How to Prepare for a Flood in Houston

By Jessica Bivins, July 5, 2017, Family

During rainy months in Houston, it’s important for all residents to stay aware and be prepared for the dangers of flooding.

How Can I Prepare for a Flood in Houston? | Bounce Energy Blog

Why does it flood in Houston?

With Houston’s warm, humid air that brings around 50 inches of precipitation in an average year, it’s not unheard of for a weather system to dump 8, 9 or 10 inches of rain, perhaps more, in a 24-hour period. Add in the city’s water-retaining clay soils and the Buffalo Bayou, and what you have are ideal conditions for flooding.

The city’s founders did recognize early on that flooding was an issue for the city. Back in the 1940s, the U.S. Army Corps of Engineers built reservoirs to contain the runoff, according to a 2016 article by the Associated Press. While that’s kept the waters at bay for several decades, Houston’s growth hasn’t kept pace with the flood control projects needed to contain the runoff that comes with all those newly built hard surfaces, according to that same piece. The population stands at 2 million people, having increased by 30 percent since 2000. With that growth comes a 25 percent increase of pavement that covers the city.

“Think about every time you put in a road, a mall and you add concrete, you’ve lost the ability of rain to get into the soil and you’ve lost that permeability,” Walter Peacock, an urban planning professor at Texas A&M University in an interview with the Christian Science Monitor. “It’s now impermeable. And therefore, you get more runoff.”

In order to combat the flooding, the city faces billions in flood control projects, according to the Associated Press article. Until then, here are a few things you can do to keep you and your family safe from the hazards of flooding.

How Can I Prepare for a Flood in Houston? | Bounce Energy Blog

How to prepare for a flood

Holding back the floodwaters is a tall order. But preventive maintenance and a safety plan will help you get to the best possible outcome once the waters recede.

Move your utilities: FEMA recommends having your gas and electric meter elevated, as well as your breaker box and air conditioner, to reduce the risk of flood damage. Before you start, seek out a professional opinion from your HVAC service and your local utility.

Consider some flood-proofing upgrades: If you’re doing home improvements, this is a good time to make your house more resistant to flood damage. Things like metal doors for the garage and entryway, glass block for lower-story windows, and ground-level tile flooring can all reduce the potential for structural damage caused by flooding.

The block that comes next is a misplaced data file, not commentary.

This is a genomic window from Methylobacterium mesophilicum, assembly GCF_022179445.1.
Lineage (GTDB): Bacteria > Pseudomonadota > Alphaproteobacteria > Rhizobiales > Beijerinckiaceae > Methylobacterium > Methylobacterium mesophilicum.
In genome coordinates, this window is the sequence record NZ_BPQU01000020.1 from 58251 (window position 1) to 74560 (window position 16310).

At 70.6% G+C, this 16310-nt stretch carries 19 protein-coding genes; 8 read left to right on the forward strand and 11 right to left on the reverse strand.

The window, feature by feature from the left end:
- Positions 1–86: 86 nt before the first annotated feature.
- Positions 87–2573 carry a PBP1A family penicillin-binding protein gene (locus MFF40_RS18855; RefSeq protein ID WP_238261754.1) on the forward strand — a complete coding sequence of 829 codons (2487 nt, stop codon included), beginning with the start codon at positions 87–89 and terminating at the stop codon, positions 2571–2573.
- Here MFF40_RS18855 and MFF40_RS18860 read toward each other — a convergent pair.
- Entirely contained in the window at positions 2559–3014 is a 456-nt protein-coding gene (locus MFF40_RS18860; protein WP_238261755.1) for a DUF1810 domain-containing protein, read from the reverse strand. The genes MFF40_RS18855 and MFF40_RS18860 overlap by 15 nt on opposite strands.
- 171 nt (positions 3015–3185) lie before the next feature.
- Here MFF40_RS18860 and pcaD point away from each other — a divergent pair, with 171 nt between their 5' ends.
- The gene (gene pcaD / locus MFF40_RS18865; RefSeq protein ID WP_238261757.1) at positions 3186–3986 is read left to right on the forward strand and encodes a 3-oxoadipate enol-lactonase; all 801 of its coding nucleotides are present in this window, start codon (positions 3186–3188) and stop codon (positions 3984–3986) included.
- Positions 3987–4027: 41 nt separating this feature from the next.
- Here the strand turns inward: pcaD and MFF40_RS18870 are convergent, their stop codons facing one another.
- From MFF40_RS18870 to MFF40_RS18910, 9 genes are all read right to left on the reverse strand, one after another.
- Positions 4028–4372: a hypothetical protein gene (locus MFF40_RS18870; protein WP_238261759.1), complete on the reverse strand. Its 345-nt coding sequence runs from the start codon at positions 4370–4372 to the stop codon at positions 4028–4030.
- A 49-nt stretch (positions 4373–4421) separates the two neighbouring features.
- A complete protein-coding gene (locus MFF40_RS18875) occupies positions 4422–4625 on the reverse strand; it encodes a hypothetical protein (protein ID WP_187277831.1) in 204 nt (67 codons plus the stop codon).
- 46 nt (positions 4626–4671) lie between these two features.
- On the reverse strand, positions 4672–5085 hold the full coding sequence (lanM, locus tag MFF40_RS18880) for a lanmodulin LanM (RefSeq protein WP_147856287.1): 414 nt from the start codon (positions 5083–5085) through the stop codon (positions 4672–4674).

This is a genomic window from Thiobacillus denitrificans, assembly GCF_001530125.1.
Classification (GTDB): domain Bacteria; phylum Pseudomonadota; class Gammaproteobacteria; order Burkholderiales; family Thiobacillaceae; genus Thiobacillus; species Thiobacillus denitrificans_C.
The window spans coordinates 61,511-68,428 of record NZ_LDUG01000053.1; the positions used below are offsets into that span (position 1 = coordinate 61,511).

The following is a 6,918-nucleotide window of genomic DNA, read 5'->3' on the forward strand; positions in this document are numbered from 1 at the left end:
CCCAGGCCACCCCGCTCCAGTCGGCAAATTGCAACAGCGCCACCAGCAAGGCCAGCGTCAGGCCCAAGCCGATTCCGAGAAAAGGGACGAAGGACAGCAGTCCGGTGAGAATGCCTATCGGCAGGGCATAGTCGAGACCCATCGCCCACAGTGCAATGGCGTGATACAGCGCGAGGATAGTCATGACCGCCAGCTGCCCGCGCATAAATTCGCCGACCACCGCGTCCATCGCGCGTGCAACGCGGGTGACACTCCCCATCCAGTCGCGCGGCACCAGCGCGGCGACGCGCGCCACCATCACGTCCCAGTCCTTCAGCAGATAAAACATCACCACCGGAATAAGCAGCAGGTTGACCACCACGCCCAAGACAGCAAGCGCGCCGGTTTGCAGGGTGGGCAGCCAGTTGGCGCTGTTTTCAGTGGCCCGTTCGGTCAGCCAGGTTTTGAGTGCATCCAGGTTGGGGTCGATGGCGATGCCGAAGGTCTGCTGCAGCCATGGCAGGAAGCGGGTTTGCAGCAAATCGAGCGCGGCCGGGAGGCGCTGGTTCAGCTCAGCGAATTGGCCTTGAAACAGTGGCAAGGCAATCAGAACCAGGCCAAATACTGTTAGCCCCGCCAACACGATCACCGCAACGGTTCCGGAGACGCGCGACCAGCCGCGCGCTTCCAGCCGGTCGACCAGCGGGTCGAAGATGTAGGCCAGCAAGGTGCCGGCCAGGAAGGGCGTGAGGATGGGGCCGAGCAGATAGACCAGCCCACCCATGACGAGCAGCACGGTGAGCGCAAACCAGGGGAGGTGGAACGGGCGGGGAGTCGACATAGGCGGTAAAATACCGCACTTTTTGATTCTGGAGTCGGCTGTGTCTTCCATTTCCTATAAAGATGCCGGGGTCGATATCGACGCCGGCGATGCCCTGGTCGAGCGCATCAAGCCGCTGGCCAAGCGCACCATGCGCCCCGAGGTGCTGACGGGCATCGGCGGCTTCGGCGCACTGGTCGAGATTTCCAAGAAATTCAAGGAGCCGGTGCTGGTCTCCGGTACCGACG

Build a barrier: A retaining wall or levy built around the house, along with a sump pump system, can be a very effective solution at keeping rising waters at bay. Other solutions are keeping sandbags at the ready or investing in some other barrier product on the market.

Check your insurance policy: A typical homeowner’s policy will not include flooding. But you can most likely take out a separate policy through the National Flood Insurance Program. Take time to go over it so you understand what is covered and what is not.

Make a flood plan: When a flood watch or warning is issued, you may have very little time to act. Make your to-do list ahead of time so you can secure your home and evacuate quickly. Know how to work your electric breaker box and the emergency shut-off for natural gas. Keep a battery-operated radio and flashlight ready, with plenty of spare batteries, as well as a fully charged power bank for your phone. Then, spend some time with the website Ready Houston, which has plenty of tips and resources to help you prepare.

How Can I Prepare for a Flood in Houston? | Bounce Energy Blog

During the flood

Drive with care: Never drive through standing water. Even if you have a full-sized pickup or SUV, it can still float in water no more than 2 feet deep! If you encounter a flooded roadway, keep yourself and your family safe. Turn around and try a different way.

Watch for fallen power lines: Whether the power lines are on the ground — or worse, in the water — it’s important to not get any closer, but back away immediately. Make sure kids and pets are kept away from the danger as well. Then, call your power company to report the problem.

Keep your distance: If you were evacuated from your home, don’t return until local officials give you the all-clear.

Flooding is a serious event that can cause a lot of damage and even be dangerous to your safety. It will be worth your time to be prepared so you can create the best possible outcome from a bad situation.

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